My Destiny
A River Runs Through It

Life on Shuffle

Medium.41.207415 On a long road trip recently, I experienced something by choice that is a rarity in this time.  I probably have at least 500 songs on my IPod, a fraction of what is available to me at home but plenty to choose from.  Only I didn't.  I put the IPod on shuffle and for nearly four hours disciplined myself to listen to every song that came to me, unbidden, welcoming it, considering its lyric and sound.  Interestingly enough, at least every other song I felt the compulsion to skip the song, surprising considering that I chose these songs! But I take that as a symptom of cultural attention deficit disorder to which I'm not immune.

Within reason, we can now listen to whatever song we want to listen to, at any time, in almost any place, as many times as we like.  Music is ubiquitous --- widely accessible, portable, and taste-driven.  If I want it, I can have it.  Now.  I do not have to wait.  In a not so distant time, we had to wait for a DJ to play our favorite song on the radio, whether "In a Gada Da Vida or "Bus Stop." Or if we were lucky we'd find the record and buy it in a record store and take it home and listen.  If we push back farther in time, prior to the phonograph, to hear a song we had to hear it live.  We had to be there.  And we had to wait for that time. We had to anticipate that experience.  Choice was limited but experience rich and savored.

Something is lost in this expansion of choice.  By taking songs as they came, by abandoning choice and denying whatever momentary passion came over me, I realized that my experience was richer.  I wasn't bored.  I was more attentive.  I discovered a richness in songs that at first I wanted to skip.  I enjoyed the surprise of hearing what was next. I enjoyed the restfulness of not choosing.  Some oft-skipped bit of progressive rock on Yes's Fragile CD needed to be savored, not skipped on the way to the immediately captivating "Roundabout."

It's a great lesson for life, this shuffling through, if I allow it.  I don't have to have my way. I need not make a choice.  What if, when I go to a restaurant, I just tell the server to bring me his or her favorite dish, if I tell them to just "surprise me?"  I might try that sometime. What if rather than trying to be right in every discussion I just let someone else be "right," if I just let them "win?"  What if, rather than avoiding an office mate by not walking by their office, I just walk by their office and see what happens?  What if rather than attempting to carefully control the events of my day I just accept what comes, savor it, learn from it, and pray through it.  It's not fatalism, as choice cannot be escaped, but it is a long restfulness and acceptance that likely will bring greater enjoyment of the moment.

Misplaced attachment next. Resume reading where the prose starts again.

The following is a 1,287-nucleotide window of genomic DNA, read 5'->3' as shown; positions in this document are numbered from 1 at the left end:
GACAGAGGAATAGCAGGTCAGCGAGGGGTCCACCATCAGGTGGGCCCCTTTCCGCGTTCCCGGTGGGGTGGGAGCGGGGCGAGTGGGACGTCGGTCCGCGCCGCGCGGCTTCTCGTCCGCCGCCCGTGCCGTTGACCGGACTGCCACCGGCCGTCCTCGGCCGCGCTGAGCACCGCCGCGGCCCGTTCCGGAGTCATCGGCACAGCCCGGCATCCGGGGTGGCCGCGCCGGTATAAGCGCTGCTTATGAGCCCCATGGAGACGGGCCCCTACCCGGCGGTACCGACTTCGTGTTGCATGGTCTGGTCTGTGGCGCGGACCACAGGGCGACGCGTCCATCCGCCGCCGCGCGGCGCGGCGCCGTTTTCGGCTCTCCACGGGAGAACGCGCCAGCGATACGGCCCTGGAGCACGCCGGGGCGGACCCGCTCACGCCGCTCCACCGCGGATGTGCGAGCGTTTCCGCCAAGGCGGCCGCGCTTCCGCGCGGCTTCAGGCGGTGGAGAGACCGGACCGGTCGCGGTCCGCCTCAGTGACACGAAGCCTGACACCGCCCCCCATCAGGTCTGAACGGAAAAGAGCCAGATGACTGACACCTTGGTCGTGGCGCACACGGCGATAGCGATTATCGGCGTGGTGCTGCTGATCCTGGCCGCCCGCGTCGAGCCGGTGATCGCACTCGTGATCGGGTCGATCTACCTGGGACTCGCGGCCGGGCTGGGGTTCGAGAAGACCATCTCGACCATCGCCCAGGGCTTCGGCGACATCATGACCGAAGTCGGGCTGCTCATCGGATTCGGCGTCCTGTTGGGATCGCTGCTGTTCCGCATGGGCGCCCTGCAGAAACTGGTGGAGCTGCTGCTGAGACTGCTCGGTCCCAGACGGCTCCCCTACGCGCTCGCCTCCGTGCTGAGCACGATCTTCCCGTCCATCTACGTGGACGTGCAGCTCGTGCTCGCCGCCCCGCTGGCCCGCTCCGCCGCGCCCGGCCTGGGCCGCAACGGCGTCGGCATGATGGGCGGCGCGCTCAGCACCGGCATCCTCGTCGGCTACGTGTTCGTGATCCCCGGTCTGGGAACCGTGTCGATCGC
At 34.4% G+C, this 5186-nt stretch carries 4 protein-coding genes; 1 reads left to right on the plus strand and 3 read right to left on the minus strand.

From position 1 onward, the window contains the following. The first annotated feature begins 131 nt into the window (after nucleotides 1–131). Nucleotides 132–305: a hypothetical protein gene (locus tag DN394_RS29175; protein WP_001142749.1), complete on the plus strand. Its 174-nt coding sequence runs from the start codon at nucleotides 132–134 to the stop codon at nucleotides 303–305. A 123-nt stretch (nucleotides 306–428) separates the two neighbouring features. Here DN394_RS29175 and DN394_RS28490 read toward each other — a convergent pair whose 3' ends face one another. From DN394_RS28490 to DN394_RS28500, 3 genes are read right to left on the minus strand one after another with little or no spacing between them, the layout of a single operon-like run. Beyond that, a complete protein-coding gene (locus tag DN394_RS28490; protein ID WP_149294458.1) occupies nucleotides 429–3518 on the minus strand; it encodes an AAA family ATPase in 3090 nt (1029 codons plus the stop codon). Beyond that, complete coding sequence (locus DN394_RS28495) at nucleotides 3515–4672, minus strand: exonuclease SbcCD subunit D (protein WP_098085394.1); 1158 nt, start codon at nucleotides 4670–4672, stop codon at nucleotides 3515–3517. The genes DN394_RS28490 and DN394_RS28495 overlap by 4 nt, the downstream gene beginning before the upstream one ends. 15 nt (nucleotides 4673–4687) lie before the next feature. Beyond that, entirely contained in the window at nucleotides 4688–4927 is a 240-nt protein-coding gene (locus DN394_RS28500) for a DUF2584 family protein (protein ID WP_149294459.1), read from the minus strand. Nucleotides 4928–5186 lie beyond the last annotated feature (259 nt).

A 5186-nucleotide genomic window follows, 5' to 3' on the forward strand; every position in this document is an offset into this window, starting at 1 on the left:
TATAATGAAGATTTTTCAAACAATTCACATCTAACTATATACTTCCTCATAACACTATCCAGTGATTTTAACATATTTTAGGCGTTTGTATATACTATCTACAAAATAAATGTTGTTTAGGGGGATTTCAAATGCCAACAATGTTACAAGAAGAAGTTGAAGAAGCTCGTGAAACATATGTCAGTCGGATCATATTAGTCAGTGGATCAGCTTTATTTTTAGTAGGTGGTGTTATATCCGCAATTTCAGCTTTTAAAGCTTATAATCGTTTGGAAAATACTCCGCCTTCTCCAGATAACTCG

In the Gospel accounts of Jesus' life, one has a sense of a man who moved in the direction of his calling, ultimately a calling requiring his death, but one who responded to the need of the moment, to the person he beheld.  When the woman touched the hem of his robe, he stopped and addressed her.  Though weary, when the crowds sought him out, he was there for them.  Though sleeping, he awoke at his disciples' insistence to calm a storm.  Though omnipotent and sovereign, he refused to pull rank and flatten those who would crucify him. Though a man with a mission, he accepted what came because life on shuffle was, in the end, just life on God's time.

G.K. Chesterton, one of the most quotable of men, once said that "Self-denial is the test and definition of self-government." By having so many choices, by not having to deny ourselves much, we become slaves of our passions, both the relatively benign ones like what song I will listen to next to the more dangerous ones like what food I will eat (gluttony) or who I will sleep with (sexual immorality).  Market economies and liberal democracies thrive on the notion that an expansion of choice is always good, that having what I want when I want it is always good.  It's not.  In the end, self-government is, in God's economy, an agent of freedom and enjoyment.  Limiting choice can lead to a greater enjoyment of what we have.  The notion that I don't have to have what I can have is a freeing thought.

I'm just going to put life on shuffle.  I'm just going to see what happens next.